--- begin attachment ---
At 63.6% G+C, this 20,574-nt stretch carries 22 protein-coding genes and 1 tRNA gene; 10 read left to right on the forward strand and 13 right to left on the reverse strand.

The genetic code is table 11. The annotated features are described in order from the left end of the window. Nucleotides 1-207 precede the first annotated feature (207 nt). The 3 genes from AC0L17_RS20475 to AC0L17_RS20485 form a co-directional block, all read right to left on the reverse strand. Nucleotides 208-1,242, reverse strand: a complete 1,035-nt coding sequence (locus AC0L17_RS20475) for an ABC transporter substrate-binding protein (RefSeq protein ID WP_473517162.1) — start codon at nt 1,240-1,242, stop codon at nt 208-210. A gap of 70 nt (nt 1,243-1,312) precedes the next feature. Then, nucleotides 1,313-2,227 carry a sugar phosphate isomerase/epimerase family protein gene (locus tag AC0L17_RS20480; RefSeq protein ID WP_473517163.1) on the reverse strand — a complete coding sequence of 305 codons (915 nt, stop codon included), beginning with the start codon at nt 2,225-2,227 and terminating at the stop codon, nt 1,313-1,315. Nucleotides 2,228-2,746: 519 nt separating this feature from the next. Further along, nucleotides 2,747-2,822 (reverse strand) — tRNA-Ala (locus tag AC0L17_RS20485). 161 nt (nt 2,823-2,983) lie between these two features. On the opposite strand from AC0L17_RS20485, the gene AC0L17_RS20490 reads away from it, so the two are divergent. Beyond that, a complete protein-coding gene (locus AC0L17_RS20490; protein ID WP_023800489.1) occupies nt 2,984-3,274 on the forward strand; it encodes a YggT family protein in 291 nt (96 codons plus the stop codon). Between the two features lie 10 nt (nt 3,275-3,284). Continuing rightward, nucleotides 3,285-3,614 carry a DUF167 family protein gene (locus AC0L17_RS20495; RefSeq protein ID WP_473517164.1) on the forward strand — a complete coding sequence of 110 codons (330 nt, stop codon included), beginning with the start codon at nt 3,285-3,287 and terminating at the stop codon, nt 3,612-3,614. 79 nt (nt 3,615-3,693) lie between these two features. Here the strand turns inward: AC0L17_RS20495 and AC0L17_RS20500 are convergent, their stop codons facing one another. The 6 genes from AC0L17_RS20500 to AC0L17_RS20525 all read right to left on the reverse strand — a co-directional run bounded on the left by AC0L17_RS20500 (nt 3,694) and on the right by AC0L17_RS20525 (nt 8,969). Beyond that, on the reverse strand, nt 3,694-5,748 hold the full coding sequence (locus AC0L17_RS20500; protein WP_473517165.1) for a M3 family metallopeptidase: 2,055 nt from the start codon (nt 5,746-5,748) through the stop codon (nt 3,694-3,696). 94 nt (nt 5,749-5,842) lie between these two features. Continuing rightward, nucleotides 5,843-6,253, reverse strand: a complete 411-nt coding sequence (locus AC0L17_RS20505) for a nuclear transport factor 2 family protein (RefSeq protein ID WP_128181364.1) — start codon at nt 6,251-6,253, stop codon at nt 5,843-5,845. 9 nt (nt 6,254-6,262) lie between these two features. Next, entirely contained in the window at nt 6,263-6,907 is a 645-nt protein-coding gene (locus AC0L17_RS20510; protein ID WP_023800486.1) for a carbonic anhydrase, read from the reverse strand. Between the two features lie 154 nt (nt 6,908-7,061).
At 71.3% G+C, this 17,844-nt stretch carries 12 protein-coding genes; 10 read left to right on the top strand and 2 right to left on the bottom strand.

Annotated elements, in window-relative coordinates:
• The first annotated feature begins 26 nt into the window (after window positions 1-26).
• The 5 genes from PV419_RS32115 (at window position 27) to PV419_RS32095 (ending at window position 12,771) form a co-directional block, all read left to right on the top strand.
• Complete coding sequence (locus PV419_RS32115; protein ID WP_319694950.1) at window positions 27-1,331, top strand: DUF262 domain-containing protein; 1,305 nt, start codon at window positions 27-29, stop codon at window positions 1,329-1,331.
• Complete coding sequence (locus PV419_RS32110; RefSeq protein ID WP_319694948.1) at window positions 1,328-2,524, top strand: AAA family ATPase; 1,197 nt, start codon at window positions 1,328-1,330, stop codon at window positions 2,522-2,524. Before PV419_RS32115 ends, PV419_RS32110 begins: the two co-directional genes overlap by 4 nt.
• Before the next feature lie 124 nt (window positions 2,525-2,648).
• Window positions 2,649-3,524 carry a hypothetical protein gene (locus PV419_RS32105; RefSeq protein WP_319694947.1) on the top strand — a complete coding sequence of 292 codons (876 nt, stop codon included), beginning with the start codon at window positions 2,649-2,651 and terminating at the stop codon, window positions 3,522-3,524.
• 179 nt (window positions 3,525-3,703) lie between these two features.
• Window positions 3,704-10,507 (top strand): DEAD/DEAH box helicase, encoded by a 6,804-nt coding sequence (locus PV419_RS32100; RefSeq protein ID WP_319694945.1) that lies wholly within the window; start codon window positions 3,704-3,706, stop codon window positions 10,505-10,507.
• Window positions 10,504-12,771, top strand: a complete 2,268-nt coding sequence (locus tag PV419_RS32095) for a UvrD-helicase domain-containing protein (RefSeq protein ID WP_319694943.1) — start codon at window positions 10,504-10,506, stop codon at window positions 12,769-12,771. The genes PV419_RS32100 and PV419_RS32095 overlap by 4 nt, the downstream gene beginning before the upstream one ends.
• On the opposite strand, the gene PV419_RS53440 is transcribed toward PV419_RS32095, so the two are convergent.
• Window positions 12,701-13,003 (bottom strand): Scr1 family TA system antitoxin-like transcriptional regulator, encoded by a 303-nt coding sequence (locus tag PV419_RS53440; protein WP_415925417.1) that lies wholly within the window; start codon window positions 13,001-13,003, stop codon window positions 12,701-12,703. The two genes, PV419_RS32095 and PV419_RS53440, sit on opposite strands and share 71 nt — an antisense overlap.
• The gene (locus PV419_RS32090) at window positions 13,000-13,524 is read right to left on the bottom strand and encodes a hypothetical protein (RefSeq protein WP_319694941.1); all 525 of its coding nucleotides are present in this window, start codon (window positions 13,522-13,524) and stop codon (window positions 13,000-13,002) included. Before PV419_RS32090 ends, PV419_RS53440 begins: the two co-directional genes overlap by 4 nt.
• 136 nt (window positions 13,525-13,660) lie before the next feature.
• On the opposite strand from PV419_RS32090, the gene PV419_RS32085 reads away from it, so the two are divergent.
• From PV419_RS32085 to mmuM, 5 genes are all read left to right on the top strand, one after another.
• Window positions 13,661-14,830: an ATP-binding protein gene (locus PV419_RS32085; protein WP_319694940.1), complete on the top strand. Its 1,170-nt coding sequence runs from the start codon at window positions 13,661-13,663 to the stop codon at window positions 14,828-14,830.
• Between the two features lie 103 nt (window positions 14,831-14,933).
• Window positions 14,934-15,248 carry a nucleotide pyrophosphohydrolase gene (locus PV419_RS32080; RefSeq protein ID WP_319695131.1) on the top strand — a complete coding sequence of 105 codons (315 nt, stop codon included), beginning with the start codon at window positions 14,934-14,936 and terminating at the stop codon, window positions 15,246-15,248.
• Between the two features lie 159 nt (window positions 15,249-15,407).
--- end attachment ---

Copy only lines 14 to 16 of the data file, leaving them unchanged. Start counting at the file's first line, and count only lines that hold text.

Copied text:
• On the opposite strand, the gene PV419_RS53440 is transcribed toward PV419_RS32095, so the two are convergent.
• Window positions 12,701-13,003 (bottom strand): Scr1 family TA system antitoxin-like transcriptional regulator, encoded by a 303-nt coding sequence (locus tag PV419_RS53440; protein WP_415925417.1) that lies wholly within the window; start codon window positions 13,001-13,003, stop codon window positions 12,701-12,703. The two genes, PV419_RS32095 and PV419_RS53440, sit on opposite strands and share 71 nt — an antisense overlap.
• The gene (locus PV419_RS32090) at window positions 13,000-13,524 is read right to left on the bottom strand and encodes a hypothetical protein (RefSeq protein WP_319694941.1); all 525 of its coding nucleotides are present in this window, start codon (window positions 13,522-13,524) and stop codon (window positions 13,000-13,002) included. Before PV419_RS32090 ends, PV419_RS53440 begins: the two co-directional genes overlap by 4 nt.